How to sell ‘ethical warfare’

Claim moral superiority, intimidate
enemies and crush dissent –
Israel’s media management is not just
impressive, it’s terrifying

Neve Gordon
The Guardian
January 16, 2009

One of my students was arrested yesterday and spent the night in a prison
cell. R’s offence was protesting the Israeli assault on Gaza. He joins over
700 other Israelis who have been detained since the beginning of Israel’s
ruthless war on Gaza: an estimated 230 of whom are still behind bars. Within
the Israeli context, this strategy of quelling protest and stifling resistance
is unprecedented, and it is quite disturbing that the international media has
failed to comment on it.

Simultaneously, the Israeli media has been toeing the government line to
such a degree that no criticism of the war has been voiced on any of the three
local television stations. Indeed, the situation has become so absurd that
reporters and anchors are currently less critical of the war than the military
spokespeople. In the absence of any critical analysis, it is not so surprising
that 78% of Israelis, or about 98% of all Jewish Israelis, support the war.

But eliding critical voices is not the only way that public support has been
secured. Support has also been manufactured through ostensibly logical
argumentation. One of the ways the media, military and government have
been convincing Israelis to rally behind the assault is by claiming that Israel
is carrying out a moral military campaign against Hamas. The logic, as
Eyal Weizman has cogently observed in his groundbreaking book Hollow
, is one of restraint.

The Israeli media continuously emphasises Israel’s restraint by underscoring
the gap between what the military forces could do to the Palestinians and
what they actually do. Here are a few examples of the refrains Israelis hear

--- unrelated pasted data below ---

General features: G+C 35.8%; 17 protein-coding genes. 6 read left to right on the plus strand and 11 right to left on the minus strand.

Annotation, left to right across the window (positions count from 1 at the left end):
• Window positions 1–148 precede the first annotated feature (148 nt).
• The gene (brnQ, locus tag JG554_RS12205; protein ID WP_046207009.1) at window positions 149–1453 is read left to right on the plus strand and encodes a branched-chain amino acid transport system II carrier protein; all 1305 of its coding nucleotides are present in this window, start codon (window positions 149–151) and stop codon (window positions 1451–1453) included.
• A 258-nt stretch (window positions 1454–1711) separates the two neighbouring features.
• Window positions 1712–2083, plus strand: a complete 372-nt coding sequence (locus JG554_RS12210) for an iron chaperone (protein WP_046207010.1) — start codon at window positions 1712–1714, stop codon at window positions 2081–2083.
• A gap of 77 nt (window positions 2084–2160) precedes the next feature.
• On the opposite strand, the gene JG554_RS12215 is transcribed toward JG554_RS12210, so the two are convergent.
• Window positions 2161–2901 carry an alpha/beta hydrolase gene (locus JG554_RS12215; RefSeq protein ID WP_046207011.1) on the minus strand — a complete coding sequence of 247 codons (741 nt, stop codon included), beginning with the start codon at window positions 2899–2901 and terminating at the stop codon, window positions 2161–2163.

daily while listening to the news:

• Israel could bomb houses from the air without warning, but it has
military personnel contact – by phone no less – the residents 10 minutes in
advance of an attack to alert them that their house is about to be destroyed.
The military, so the subtext goes, could demolish houses without such
forewarnings, but it does not do so because it values human life.

• Israel deploys teaser bombs* – ones that do not actually ruin houses –
a few minutes before it fires lethal missiles; again, to show that it could kill
more Palestinians but chooses not to do so.

• Israel knows** that Hamas leaders are hiding in al-Shifa hospital. The
intimation is that it does not raze the medical centre to the ground even
though it has the capacity to do so.

• Due to the humanitarian crisis the Israeli military stops its attacks for a
few hours each day and allows humanitarian convoys to enter the Gaza
. Again, the unspoken claim is that it could have barred these convoys
from entering.

The message Israel conveys through these refrains has two different
meanings depending on the target audience.

To the Palestinians, the message is one that carries a clear threat: Israel’s
restraint could end and there is always the possibility of further escalation.
Regardless of how lethal Israel’s military attacks are now, the idea is
to intimidate the Palestinian population by underscoring that the violence
can always become more deadly and brutal. This guarantees that violence,
both when it is and when it is not deployed, remains an ever-looming threat.

The message to the Israelis is a moral one. The subtext is that the Israeli
military could indiscriminately unleash its vast arsenal of violence, but
chooses not to, because its forces, unlike Hamas, respect human life.

This latter claim appears to have considerable resonance among Israelis,
and, yet, it is based on a moral fallacy. The fact that one could be more brutal
but chooses to use restraint does not in any way entail that one is moral.
The fact that the Israeli military could have razed the entire Gaza Strip, but
instead destroyed only 15% of the buildings does not make its actions moral.
The fact that the Israeli military could have killed thousands of Palestinian
children during this campaign, and, due to restraint, killed “only” 300, does
not make Operation Cast Lead ethical.

Ultimately, the moral claims the Israeli government uses to support its
actions during this war are empty. They actually reveal Israel’s unwillingness
to confront the original source of the current violence, which is not Hamas,
but rather the occupation of the Gaza Strip, West Bank and East Jerusalem.
My student, R, and the other Israeli protesters seem to have understood
this truism; in order to stop them from voicing it, Israel has stomped on their
civil liberties by arresting them.

Neve Gordon is the chair of the Department of Politics and Government,
Ben-Gurion University of the Negev, Israel, and is the author of Israel’s
Occupation, University of California Press, 2008. His website is
© Guardian Newspapers Limited 2009